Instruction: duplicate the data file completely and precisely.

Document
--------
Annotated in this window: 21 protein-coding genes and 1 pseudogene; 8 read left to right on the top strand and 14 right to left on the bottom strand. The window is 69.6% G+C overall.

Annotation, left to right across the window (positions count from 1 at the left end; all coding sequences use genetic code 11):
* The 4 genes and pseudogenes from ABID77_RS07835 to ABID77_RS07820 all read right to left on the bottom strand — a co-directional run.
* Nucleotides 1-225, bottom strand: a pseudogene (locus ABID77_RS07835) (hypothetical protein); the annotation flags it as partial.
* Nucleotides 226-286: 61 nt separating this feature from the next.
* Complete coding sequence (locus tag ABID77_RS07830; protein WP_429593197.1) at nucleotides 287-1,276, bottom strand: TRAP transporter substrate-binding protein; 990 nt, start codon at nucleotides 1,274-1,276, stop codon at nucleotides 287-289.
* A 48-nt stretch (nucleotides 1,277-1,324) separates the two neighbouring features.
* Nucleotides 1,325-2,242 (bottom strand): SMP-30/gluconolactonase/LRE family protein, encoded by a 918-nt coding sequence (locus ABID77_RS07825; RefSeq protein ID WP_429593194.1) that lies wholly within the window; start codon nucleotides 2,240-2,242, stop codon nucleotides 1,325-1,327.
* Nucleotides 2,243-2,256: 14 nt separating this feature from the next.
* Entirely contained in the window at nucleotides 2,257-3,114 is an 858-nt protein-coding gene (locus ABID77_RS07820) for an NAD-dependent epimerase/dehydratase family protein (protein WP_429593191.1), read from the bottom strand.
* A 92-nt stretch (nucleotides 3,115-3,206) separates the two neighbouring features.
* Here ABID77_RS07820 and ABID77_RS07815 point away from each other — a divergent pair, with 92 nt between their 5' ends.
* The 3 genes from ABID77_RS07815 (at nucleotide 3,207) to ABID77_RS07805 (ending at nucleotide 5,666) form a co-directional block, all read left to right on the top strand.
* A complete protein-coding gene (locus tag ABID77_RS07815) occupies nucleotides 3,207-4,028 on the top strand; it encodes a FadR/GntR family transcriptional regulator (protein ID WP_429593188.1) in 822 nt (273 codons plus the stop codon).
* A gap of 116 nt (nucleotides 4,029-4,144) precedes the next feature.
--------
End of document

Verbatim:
Annotated in this window: 21 protein-coding genes and 1 pseudogene; 8 read left to right on the top strand and 14 right to left on the bottom strand. The window is 69.6% G+C overall.

Annotation, left to right across the window (positions count from 1 at the left end; all coding sequences use genetic code 11):
* The 4 genes and pseudogenes from ABID77_RS07835 to ABID77_RS07820 all read right to left on the bottom strand — a co-directional run.
* Nucleotides 1-225, bottom strand: a pseudogene (locus ABID77_RS07835) (hypothetical protein); the annotation flags it as partial.
* Nucleotides 226-286: 61 nt separating this feature from the next.
* Complete coding sequence (locus tag ABID77_RS07830; protein WP_429593197.1) at nucleotides 287-1,276, bottom strand: TRAP transporter substrate-binding protein; 990 nt, start codon at nucleotides 1,274-1,276, stop codon at nucleotides 287-289.
* A 48-nt stretch (nucleotides 1,277-1,324) separates the two neighbouring features.
* Nucleotides 1,325-2,242 (bottom strand): SMP-30/gluconolactonase/LRE family protein, encoded by a 918-nt coding sequence (locus ABID77_RS07825; RefSeq protein ID WP_429593194.1) that lies wholly within the window; start codon nucleotides 2,240-2,242, stop codon nucleotides 1,325-1,327.
* Nucleotides 2,243-2,256: 14 nt separating this feature from the next.
* Entirely contained in the window at nucleotides 2,257-3,114 is an 858-nt protein-coding gene (locus ABID77_RS07820) for an NAD-dependent epimerase/dehydratase family protein (protein WP_429593191.1), read from the bottom strand.
* A 92-nt stretch (nucleotides 3,115-3,206) separates the two neighbouring features.
* Here ABID77_RS07820 and ABID77_RS07815 point away from each other — a divergent pair, with 92 nt between their 5' ends.
* The 3 genes from ABID77_RS07815 (at nucleotide 3,207) to ABID77_RS07805 (ending at nucleotide 5,666) form a co-directional block, all read left to right on the top strand.
* A complete protein-coding gene (locus tag ABID77_RS07815) occupies nucleotides 3,207-4,028 on the top strand; it encodes a FadR/GntR family transcriptional regulator (protein ID WP_429593188.1) in 822 nt (273 codons plus the stop codon).
* A gap of 116 nt (nucleotides 4,029-4,144) precedes the next feature.